Introducing the Roth 403(b) Plans for Non-profits

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Tax-exempt organizations and public schools can now offer a Roth 403(b) option to their employees, thanks to tax rules that became effective in January 2006.

Tax-exempt organizations and public schools can now offer a Roth 403(b) option to their employees, thanks to tax rules that became effective in January 2006, announces Lamaute Capital, Inc. (InvestSafe.com).

With a Roth 403(b) plan employees have the opportunity to defer some of their wages on an after-tax basis. The major advantage of the Roth 403(b) is that any earnings in the Roth 403(b) account can grow tax-free and remain tax-free at time of withdrawal provided that certain qualifications are met.

The Roth 403(b) is more generous and flexible than the Roth IRA. For 2006, the Roth 403(b) salary deferral limit is $15,000 vs. $4,000 for the Roth IRA. The “catch up” contribution for those 50 and older is $5,000 vs. $1,000 for the Roth IRA. Loans are possible in a Roth 403(b) account, but not in a Roth IRA. And, unlike the Roth IRA, employees at all income levels are eligible for the Roth 403(b), provided the employer offers this feature in the plan.

Participants may split their contributions in any proportion between a traditional 403(b) account and Roth 403(b) account. However, the aggregate contributions may not exceed the elective deferral limit mentioned earlier. Contributions once made to the Roth 403(b) account cannot be re-characterized as pre-tax savings.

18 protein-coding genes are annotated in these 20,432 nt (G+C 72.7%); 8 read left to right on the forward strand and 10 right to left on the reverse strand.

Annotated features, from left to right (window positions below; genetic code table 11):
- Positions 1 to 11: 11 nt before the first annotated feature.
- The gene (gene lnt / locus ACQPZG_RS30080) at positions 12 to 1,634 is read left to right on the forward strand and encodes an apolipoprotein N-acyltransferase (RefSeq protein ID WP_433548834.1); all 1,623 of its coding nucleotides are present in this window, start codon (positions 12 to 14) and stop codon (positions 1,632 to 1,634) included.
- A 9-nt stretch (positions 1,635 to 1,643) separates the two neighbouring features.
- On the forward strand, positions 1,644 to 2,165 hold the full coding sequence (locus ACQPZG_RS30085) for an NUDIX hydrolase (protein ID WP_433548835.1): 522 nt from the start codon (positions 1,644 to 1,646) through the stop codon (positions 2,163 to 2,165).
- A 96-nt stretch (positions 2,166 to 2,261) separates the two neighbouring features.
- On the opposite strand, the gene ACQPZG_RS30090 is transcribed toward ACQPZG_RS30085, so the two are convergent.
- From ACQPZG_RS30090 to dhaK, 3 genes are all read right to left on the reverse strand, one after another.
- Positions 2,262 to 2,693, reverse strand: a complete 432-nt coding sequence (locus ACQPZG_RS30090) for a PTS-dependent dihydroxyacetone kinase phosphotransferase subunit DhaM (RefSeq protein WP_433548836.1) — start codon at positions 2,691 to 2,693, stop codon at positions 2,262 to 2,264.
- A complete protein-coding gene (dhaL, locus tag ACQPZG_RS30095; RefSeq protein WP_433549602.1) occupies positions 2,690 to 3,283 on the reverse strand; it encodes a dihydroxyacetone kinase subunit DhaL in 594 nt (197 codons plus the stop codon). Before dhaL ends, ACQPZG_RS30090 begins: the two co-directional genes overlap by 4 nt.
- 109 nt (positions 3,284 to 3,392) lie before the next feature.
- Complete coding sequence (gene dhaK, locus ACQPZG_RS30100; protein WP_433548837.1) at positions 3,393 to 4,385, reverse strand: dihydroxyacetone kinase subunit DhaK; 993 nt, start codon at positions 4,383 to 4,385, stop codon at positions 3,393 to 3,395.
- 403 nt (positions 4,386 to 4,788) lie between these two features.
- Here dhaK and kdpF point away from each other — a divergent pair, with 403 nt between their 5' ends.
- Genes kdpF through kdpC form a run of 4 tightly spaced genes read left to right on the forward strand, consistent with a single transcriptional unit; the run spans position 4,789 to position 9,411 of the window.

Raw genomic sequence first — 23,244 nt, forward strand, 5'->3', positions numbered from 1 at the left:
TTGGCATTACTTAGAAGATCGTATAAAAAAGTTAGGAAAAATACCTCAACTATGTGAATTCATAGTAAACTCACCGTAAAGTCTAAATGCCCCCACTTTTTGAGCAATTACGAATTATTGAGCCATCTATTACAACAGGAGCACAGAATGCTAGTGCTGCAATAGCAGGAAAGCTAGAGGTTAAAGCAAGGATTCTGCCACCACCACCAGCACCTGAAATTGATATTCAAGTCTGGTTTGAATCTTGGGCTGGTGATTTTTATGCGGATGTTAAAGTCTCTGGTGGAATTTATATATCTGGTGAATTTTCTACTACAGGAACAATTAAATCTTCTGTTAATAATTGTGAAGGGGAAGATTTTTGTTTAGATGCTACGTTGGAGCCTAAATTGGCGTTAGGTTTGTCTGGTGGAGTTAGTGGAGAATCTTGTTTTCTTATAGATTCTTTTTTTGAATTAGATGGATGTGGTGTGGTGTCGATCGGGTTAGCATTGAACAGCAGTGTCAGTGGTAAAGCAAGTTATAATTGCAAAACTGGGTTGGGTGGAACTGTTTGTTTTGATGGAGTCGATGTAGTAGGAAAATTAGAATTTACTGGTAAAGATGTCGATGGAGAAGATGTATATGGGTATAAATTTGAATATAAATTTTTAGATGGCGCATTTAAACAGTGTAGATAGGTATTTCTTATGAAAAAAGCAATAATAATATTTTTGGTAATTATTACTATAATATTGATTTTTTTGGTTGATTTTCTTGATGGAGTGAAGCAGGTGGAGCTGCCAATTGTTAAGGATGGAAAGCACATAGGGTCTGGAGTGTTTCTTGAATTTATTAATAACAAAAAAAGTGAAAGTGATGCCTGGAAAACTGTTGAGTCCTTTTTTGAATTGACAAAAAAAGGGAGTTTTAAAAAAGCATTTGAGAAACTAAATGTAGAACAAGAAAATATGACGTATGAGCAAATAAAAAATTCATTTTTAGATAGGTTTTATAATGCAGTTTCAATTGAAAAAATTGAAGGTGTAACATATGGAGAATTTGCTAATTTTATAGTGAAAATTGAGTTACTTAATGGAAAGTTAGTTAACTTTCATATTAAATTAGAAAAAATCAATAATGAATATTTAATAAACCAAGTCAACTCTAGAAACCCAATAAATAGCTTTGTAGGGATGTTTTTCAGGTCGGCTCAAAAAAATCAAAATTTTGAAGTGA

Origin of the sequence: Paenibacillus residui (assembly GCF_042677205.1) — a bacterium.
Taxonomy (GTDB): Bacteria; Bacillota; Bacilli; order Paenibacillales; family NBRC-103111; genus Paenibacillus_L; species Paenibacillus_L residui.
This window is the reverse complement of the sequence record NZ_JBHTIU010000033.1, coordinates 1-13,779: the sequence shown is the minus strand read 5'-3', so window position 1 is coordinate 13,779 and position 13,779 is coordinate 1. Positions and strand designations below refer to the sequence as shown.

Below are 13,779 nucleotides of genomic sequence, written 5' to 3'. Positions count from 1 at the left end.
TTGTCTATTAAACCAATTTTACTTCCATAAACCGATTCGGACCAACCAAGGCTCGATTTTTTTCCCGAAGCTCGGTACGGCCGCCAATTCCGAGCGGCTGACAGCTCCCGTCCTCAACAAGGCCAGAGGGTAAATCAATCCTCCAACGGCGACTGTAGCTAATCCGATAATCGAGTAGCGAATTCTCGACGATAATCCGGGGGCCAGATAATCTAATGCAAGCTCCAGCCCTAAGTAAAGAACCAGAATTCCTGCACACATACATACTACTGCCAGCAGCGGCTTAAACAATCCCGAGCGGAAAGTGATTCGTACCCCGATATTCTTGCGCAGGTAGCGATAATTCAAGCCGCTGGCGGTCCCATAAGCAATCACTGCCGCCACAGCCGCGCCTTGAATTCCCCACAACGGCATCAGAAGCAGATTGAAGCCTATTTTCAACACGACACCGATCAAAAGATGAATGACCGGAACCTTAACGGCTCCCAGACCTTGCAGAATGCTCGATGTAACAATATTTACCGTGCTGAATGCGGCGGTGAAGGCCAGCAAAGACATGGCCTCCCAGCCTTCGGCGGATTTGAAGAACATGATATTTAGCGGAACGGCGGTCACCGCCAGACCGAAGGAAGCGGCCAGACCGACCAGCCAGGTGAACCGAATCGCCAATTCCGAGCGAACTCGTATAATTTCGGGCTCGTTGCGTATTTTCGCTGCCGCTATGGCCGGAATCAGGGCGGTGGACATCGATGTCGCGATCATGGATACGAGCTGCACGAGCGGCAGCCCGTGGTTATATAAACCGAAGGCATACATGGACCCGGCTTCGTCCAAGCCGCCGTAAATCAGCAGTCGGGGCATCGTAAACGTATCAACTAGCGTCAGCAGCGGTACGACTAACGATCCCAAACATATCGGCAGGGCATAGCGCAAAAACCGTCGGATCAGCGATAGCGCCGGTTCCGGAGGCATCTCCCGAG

Because earnings generated in a Roth are generally not subject to income tax at distribution, the Roth 403(b) would make more sense for:

  •     Those who think that their tax rate may be higher when they are ready to retire.
  •     Long term investors that have the potential to accumulate considerable compounded earnings in their account over time and want that growth to stay tax-free.
  •     Those concerned with passing some their retirement funds tax-free to their heirs.
  •     Executives whose income level disqualifies them for the Roth IRA.

The Roth 403(b) is one more tool for participants to tailor their investments to meet their individual retirement objectives. Employees should consult with their tax advisors to assess their individual Roth savings opportunity.

Lamaute Capital, (http://www.InvestSafe.com) is an investment brokerage firm that specializes in retirement plans for small businesses and nonprofit organizations.

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